Newsletter


Email:

Name:

03:59 | 24th October 2017

News: UK

Tue 18 Jan, 2011
By Sam Bristowe


These laws have come into being because of changes in social attitudes

Latest Headlines

Exclusive – Angela Eagle MP praises first ever LGBT History Month Magazine

Exclusive – Angela Eagle MP praises first ever LGBT History Month Magazine

The UKs first ever LGBT History Month magazine is being launched with the support of Angela Eagle


EasyJet offers free flight to Pope (Plus Speedy Boarding)

Budget airline EasyJet yesterday offered to fly Pope Benedict XVI to the UK following the recent controversy surrounding his viewpoints on British Equality laws and estimated cost of his visit.


Anger of The Sun gay minister survey

The Sun has caused havoc after publishing a poll yesterday asking whether gay people should be allowed to be cabinet ministers.


Harman confirms discrimination law bid dropped

The Government will not push through proposals that churches argue would restrict their ability to deny jobs to gay people and transsexuals, Equality Minister Harriet Harman has confirmed.


Gay couple win discrimination case against christian hotel

  • Send aticle to a friend
  • Send your Comments

Christian hotel owners who refused a gay couple a double room acted unlawfully, a judge has ruled.

Peter, 70, and Hazelmary Bull, 66, were breaking the law when they denied Martyn Hall and his civil partner Steven Preddy a room at their hotel in Cornwall in September 2008.

Judge Andrew Rutherford made the ruling in a written judgment at Bristol County Court as he awarded the couple £1,800 each in damages.

Mr Hall and Mr Preddy, from Bristol, were seeking up to £5,000 damages claiming sexual orientation discrimination under the Equality Act (Sexual Orientation) Regulations 2007.



At a hearing last month, the Bulls denied the claim, saying they have a long-standing policy of banning all unmarried couples, both heterosexual and gay, from sharing a bed at the Chymorvah Private Hotel in Marazion near Penzance, which was based on their beliefs about marriage, not a hostility to sexual orientation.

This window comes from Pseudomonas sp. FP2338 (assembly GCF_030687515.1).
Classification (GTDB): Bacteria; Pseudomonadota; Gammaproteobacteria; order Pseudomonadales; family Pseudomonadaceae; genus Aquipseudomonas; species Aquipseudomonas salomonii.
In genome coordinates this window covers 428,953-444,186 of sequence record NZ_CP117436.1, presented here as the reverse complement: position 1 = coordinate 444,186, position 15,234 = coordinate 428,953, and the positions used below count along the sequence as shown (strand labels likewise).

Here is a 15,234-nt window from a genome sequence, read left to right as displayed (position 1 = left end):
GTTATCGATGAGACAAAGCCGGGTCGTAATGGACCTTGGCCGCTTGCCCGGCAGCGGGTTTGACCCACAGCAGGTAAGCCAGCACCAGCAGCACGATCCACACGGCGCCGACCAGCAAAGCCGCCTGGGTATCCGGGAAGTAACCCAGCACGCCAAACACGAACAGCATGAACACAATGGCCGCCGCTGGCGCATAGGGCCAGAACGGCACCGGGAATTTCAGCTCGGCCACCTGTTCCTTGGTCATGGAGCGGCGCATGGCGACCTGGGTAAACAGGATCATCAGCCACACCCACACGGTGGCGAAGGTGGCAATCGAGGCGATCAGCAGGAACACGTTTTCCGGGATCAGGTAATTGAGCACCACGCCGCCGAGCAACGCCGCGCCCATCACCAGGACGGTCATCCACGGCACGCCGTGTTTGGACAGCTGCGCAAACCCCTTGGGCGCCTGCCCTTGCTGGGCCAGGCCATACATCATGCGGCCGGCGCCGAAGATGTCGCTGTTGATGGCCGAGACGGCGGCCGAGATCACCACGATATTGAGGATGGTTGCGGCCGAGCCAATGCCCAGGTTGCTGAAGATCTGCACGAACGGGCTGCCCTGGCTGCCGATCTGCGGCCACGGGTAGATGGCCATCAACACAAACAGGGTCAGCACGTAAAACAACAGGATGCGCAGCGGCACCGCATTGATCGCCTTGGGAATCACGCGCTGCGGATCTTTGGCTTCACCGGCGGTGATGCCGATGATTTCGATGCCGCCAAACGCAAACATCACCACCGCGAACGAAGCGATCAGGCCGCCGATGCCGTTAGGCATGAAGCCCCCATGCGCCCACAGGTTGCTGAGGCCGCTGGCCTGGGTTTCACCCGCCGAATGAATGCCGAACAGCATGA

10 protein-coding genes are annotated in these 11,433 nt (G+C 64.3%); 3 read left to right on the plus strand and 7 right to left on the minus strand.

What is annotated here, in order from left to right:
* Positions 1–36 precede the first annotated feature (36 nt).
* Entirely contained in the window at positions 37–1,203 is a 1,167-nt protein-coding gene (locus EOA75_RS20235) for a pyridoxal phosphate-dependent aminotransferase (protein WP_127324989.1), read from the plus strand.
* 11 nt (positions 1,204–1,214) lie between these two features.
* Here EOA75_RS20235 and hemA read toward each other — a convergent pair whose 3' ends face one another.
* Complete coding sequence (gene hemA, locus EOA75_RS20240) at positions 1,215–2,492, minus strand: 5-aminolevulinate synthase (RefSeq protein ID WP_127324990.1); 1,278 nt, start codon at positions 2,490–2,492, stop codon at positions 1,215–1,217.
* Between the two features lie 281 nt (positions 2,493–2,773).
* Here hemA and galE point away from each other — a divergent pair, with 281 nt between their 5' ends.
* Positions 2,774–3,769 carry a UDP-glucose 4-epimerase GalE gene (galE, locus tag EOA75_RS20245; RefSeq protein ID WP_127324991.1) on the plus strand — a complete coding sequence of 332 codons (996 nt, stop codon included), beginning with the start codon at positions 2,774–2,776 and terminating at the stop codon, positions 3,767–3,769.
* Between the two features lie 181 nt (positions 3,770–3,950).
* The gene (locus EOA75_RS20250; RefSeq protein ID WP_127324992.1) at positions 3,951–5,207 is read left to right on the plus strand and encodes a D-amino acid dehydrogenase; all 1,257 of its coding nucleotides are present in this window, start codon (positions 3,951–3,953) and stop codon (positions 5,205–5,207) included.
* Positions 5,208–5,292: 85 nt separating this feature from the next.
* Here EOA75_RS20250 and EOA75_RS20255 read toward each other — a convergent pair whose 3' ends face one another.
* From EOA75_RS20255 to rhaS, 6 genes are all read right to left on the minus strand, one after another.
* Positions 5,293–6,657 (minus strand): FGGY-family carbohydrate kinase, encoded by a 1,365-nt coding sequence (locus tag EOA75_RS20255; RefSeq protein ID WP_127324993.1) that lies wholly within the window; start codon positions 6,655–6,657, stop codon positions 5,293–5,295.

In his ruling, Judge Rutherford said: "We live today in a parliamentary democracy. Our laws are made by the Queen in Parliament. It is inevitable that such laws will from time to time cut across deeply held beliefs of individuals and sections of society for they reflect the social attitudes and morals prevailing at the time that they are made.

"In the last 50 years there have been many such instances - the abolition of capital punishment; the abolition of corporal punishment in schools; the decriminalisation of homosexuality and of suicide; and on a more mundane level the ban on hunting and on smoking in public places.

"All of these - and they are only examples - have offended sections of the population and in some cases cut across traditional religious beliefs. These laws have come into being because of changes in social attitudes.

"The standards and principles governing our behaviour which were unquestioningly accepted in one generation may not be so accepted in the next. I am quite satisfied as to the genuineness of the defendants' beliefs and it is, I have no doubt, one which others also hold.

"It is a very clear example of how social attitudes have changed over the years for it is not so very long ago that these beliefs of the defendants would have been those accepted as normal by society at large. Now it is the other way around."

 

Back to previous page